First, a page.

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# New Speed Skydiving record

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GoneCodFishing

I think with that graph being average speed, is it possible that the average speed increases faster than the speed itself?

The graph shows actual speed - not average speed.
Nice words are not always true - and true words are not always nice.

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The video posted above shows deployment start at around 660m (2165ft) and doing ~ 200kph (124mph).

In this video the peak speed was 587 kph.

If people are now able to go 100kph faster than a year ago I think the competition the window needs to move up.

Imagine coming out of a dive at 600+ kph, going into a bit of a track to bleed off speed, opening up flat and hearing your audible for deployment.
Pitch while going too fast can kill you or waiting will put you below what I consider a decent decision altitude.

A delay of a second or 2 after leaving the window will put you low at those speeds

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I think the graph shows the running average over the previous 4 seconds, which makes sense in order to smoothen out the curve and eliminate very short peaks due to turbulence, noise etc.
Even so, the difference in average speed divided by a certain time gives the average acceleration.... which in this case is physically impossible (at least based on my rusty math capabilities)

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maggyrider

***
I think with that graph being average speed, is it possible that the average speed increases faster than the speed itself?

The graph shows actual speed - not average speed.

Uh my bad. The legend that says the red line is "avg speed" got me confused.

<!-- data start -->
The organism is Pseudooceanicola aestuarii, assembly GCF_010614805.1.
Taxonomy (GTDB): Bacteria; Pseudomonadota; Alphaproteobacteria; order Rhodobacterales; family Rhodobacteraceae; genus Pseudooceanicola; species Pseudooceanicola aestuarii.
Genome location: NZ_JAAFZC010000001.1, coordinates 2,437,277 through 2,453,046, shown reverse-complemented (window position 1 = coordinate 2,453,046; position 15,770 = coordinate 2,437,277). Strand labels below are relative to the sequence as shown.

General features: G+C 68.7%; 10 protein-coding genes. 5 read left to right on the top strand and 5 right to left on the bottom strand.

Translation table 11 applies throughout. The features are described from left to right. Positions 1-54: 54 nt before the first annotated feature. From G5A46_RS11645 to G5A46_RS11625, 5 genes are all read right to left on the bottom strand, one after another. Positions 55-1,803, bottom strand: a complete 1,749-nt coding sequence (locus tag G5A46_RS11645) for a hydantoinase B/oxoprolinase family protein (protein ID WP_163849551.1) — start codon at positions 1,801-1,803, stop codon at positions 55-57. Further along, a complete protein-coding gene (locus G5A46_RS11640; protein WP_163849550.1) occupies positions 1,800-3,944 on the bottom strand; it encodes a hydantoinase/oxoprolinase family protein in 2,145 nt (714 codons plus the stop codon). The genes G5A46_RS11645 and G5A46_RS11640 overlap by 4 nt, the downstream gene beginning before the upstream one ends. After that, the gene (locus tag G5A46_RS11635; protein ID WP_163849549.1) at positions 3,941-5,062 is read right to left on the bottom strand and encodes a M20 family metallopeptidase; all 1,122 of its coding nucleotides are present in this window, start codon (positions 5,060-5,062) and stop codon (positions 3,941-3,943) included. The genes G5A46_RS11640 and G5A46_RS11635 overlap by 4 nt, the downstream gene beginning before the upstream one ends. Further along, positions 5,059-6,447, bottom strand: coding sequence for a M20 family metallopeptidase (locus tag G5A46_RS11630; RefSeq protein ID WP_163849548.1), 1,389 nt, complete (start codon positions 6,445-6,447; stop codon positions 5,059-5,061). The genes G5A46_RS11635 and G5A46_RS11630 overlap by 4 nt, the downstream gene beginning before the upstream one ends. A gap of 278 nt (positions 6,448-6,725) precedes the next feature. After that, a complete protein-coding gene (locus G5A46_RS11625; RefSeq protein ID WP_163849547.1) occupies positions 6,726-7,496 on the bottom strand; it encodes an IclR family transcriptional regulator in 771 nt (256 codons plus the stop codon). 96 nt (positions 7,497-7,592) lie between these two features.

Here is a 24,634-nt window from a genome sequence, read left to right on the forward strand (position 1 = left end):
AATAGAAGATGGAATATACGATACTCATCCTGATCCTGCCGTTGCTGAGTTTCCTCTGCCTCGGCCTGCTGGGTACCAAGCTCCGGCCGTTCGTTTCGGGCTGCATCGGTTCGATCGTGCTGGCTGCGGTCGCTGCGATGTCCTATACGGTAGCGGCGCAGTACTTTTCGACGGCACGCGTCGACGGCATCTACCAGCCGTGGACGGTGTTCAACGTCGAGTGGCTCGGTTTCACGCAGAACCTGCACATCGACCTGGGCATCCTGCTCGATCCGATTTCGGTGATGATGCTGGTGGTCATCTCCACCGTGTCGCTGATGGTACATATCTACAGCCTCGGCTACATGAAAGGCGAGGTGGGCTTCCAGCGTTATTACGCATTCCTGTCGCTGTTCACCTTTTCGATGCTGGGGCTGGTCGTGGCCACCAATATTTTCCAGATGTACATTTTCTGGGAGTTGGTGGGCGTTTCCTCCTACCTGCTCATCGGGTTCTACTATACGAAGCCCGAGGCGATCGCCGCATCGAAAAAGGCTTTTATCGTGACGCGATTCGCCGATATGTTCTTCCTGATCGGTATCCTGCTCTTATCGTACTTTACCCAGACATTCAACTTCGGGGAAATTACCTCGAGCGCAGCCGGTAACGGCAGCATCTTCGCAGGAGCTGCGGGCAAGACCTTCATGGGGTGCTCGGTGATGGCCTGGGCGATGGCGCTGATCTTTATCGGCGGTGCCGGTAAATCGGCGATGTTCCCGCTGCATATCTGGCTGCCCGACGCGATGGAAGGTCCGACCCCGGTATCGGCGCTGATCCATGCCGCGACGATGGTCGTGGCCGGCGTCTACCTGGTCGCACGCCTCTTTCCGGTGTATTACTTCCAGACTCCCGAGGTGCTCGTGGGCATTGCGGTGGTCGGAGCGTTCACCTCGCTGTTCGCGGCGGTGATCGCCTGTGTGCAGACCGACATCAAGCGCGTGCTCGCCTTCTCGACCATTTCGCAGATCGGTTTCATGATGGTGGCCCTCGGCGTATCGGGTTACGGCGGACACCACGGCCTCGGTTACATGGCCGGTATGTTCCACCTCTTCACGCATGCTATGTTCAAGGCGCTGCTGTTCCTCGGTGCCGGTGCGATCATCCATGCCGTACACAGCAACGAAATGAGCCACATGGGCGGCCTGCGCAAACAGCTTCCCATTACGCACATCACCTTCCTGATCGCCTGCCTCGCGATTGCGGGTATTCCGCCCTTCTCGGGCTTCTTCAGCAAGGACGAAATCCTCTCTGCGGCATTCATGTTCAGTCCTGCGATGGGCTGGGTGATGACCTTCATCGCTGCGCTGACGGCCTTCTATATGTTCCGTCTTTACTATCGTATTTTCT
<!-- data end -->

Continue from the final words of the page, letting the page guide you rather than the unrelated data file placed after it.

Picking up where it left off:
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maggyrider

Basically yes... I think that speed skydiving given the current measurement methods is complete nonsense. I mean, just look at the deployment speeds of some curves?! Deploying at over 250km/h - that's a pull in headdown. I once had a deployment happen at the transition from sit to track and that was already painfull as f*ck. And now I should believe in curves telling me that people pull at over 250km/h on a regular base?

It shows deployment at 200km/h, which is the typical belly speed. I open at anywhere between 180 and 210km/h[1]. Also consider that it's quite possibly showing SAS ("skydiver airspeed") if they're using ProTrack, which normalises barometric altitude and speeds to 3000ft MSL at standard conditions. Thus the indicated speeds might not correspond to physical speeds exactly.

It is however indicative of the problems in speed skydiving that we're having this discussion here wondering just what the hell their measurement method is. If it were governed properly, it'd be blindingly obvious and nobody would have any doubts.

[1] My Viso is set to SAS, so that's the speed it shows, though at the deployment altitude those two are very close anyway.
"Skydivers are highly emotional people. They get all excited about their magical black box full of mysterious life saving forces."

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mathrick

***Basically yes... I think that speed skydiving given the current measurement methods is complete nonsense. I mean, just look at the deployment speeds of some curves?! Deploying at over 250km/h - that's a pull in headdown. I once had a deployment happen at the transition from sit to track and that was already painfull as f*ck. And now I should believe in curves telling me that people pull at over 250km/h on a regular base?